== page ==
None of us can escape the trappings of this world completely. From the days of the week (Monday  through 'Sun'Day) and the months of the year - they are all of pagan origin. The symbols on our currency, holidays ('holy' days), we're all forced to dance with the devil in some way or the other. But never fear, Jesus said to 'make friends of the mammon of unrighteousness' but not hop into bed with it, or become a proponent or leader of this mammon of unrighteousness.  'Render unto Caesar the things that are Caesar's, the things that are God's".

No one knows human nature more than our Creator. As He watched the progeny of the first man and woman that he created fall headlong into sin, I will not for one second entertain the idea that he did not know what His church would face. Jude wrote that Enoch prophesied about The Lord coming "To execute judgment upon all, and to convince all that are ungodly among them of all their ungodly deeds which they have ungodly committed, and of all their hard speeches which ungodly sinners have spoken against him."

Just like the first few generations of the story of humanity, the church began to fragment immediately.  All Asia forsook Paul even as he awaited his execution. This is not to say that the 'gates of hell prevailed against the church'. As long as there was one single person holding onto apostolic truth, the church continued from one generation to another, as it did in the amazing story of the bloodline of the coming redeemer. As the bloodline could not be destroyed, neither can the church of Jesus Christ be destroyed even in the face of gross apostasy and doctrines of every imagination of man's perspective. Like the story of the three blind men describing the elephant, each one came back with their own view based upon their limited perspective. The end result was, they were all right to a degree, but wrong as a whole. What we can deduce from this is, God, open our eyes so we can see.


The emperor of the Roman Empire had the pagan priesthood's title of 'Pontifex Maximus'. Constantine became leader of the western Roman Empire in 311 Ad with the defeat of Maxentius. In 324 AD he defeated the emperor of the eastern empire, Licentius making Constantine the sole emperor of the Roman Empire. He decided at the Bosphorus strait, virtually the center of east and west would be the ideal place to build a Capitol. With that in mind he built Constantinople. With the vacuum of power or leadership in Rome, the bishopric located there began to take the place of the once splendorous presence of the emperor.  Slowly, with the disintegration of the empire in 476 AD the papacy assumed this title. Its goal has been world dominance - and has never recanted that position.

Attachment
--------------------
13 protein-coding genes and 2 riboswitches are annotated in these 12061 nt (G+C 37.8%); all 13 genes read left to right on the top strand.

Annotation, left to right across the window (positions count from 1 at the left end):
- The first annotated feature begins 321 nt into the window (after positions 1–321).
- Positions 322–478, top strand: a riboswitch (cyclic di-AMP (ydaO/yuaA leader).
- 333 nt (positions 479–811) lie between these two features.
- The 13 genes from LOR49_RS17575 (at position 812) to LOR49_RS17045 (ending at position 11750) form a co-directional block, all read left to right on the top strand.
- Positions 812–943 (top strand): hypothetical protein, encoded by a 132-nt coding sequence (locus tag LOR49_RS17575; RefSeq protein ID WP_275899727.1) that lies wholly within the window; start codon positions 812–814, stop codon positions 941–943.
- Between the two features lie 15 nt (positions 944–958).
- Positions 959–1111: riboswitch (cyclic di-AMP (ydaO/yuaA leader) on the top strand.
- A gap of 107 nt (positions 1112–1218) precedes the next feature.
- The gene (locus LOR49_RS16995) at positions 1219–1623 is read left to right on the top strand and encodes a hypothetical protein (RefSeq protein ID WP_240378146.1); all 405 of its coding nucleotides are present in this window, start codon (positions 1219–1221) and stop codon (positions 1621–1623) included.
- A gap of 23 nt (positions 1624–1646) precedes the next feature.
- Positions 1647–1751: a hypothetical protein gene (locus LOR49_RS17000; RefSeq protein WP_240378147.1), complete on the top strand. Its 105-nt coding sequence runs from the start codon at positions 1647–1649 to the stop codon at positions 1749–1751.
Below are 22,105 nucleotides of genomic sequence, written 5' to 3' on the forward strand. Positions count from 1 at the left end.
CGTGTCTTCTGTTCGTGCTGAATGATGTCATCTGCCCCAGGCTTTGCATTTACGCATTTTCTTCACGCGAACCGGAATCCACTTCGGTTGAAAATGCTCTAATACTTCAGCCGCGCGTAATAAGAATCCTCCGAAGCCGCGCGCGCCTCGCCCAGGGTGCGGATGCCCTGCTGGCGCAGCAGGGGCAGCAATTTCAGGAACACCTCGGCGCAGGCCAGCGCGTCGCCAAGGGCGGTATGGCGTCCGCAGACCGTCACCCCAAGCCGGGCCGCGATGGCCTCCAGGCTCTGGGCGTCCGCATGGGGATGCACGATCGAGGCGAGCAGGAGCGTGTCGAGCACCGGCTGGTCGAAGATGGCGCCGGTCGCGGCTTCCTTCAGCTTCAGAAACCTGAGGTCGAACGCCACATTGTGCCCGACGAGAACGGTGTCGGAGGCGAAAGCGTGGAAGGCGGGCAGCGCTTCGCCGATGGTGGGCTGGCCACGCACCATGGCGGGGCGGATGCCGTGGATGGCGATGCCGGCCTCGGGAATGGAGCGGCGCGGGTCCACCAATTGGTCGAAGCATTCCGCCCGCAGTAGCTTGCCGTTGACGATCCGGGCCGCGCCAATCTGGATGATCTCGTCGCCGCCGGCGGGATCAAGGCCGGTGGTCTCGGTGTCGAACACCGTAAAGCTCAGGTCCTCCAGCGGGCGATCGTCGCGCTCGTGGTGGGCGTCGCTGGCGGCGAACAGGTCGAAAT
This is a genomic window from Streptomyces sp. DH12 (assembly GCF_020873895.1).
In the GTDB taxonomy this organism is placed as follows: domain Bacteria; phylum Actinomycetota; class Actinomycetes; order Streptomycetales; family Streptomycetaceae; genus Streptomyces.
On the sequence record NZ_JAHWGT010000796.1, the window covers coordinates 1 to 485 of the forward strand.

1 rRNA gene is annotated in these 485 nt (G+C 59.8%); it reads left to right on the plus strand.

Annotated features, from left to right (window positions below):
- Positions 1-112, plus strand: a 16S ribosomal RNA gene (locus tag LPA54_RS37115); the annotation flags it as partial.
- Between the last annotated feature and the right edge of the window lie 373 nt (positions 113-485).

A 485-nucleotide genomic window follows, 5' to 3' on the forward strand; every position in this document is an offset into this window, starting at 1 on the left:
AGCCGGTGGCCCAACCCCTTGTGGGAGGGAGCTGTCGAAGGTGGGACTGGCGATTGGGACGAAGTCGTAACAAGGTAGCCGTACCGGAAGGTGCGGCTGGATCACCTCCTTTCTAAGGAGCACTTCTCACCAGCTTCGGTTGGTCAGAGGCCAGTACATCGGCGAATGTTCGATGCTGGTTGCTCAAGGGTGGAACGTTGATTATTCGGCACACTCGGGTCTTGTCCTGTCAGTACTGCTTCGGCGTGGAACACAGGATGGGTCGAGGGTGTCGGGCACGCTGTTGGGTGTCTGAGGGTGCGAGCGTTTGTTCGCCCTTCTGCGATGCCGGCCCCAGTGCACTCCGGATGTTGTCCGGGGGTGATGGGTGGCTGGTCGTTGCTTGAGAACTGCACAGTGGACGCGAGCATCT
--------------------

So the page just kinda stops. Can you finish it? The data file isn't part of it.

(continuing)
The teaching of biblical Christianity indeed contains absolute truths relevant to salvation, as does the teaching of most denominations including Catholicism. The bible is not ecumenical in any way shape or form. In other words, if a group holds a doctrine they deem to be essential, but turn around and join hands with others who hold opposing views, they have contradicted themselves and their doctrine is not 'absolute'. The underlying message in ecumenicism is 'doctrines really don't matter'. The fact is, to a person who believes absolute truths, doctrine does matter.


Not long ago I was listening to a Trinity/Oneness debate - which was actually labeled as "orthodox" Christianity vs a cult. Oneness was deemed a cult because it's tenants exclude all other beliefs. The trinitarian in the debate kept pushing - pushing - pushing for the proponent of oneness doctrine to declare him (the trinitarian) a 'saved brother' or going to hell - which one was he? The oneness proponent declined to out & out make that statement, I suppose being only too aware of the outcry so he defaulted to the "let God be the final judge" answer. The trinitarian was relentless to make his point that if indeed the oneness proponent does not accept the trinitarian as a saved brother, that in doing so he (oneness) is excluding the vast populace of "Christian" believers, sending them to 'hell' - and therefore is a cult! How much I wanted to jump into that debate! I wanted to shout, "ok, so you're saying that majority rules, here, eh? So the "strait gate" that Jesus referred to includes the masses of Christians who swallowed this Nicene nonsense and has become the rudimentary order of orthodoxy? Paul said in Colossians 2:8, Beware lest any man spoil you through philosophy and vain deceit, after the tradition of men, after the rudiments of the world, and not after Christ. Trinitarianism is indeed the rudimentary doctrine of "universal (Katholica - hello? Anyone home? Get the connection!) jump on the bandwagon belief. And yes, we, oneness, reject it." Quite frankly, my standard answer when backed up in that "so you're saying that orthodox Trinitarians are going to hell" corner is, "this is what we believe the scripture says. We cannot bend it for anyone. If God chooses to bend His own word, that's his prerogative.


Honestly I don't know what makes people tick. Irony that two people can see things completely opposite of each other. I have to let God sort that out, even though I am forever thinking of a better way to articulate my views.

I don't get it. I came across a website the other day about protestant viewpoint on mariology. It actually had this disclaimer: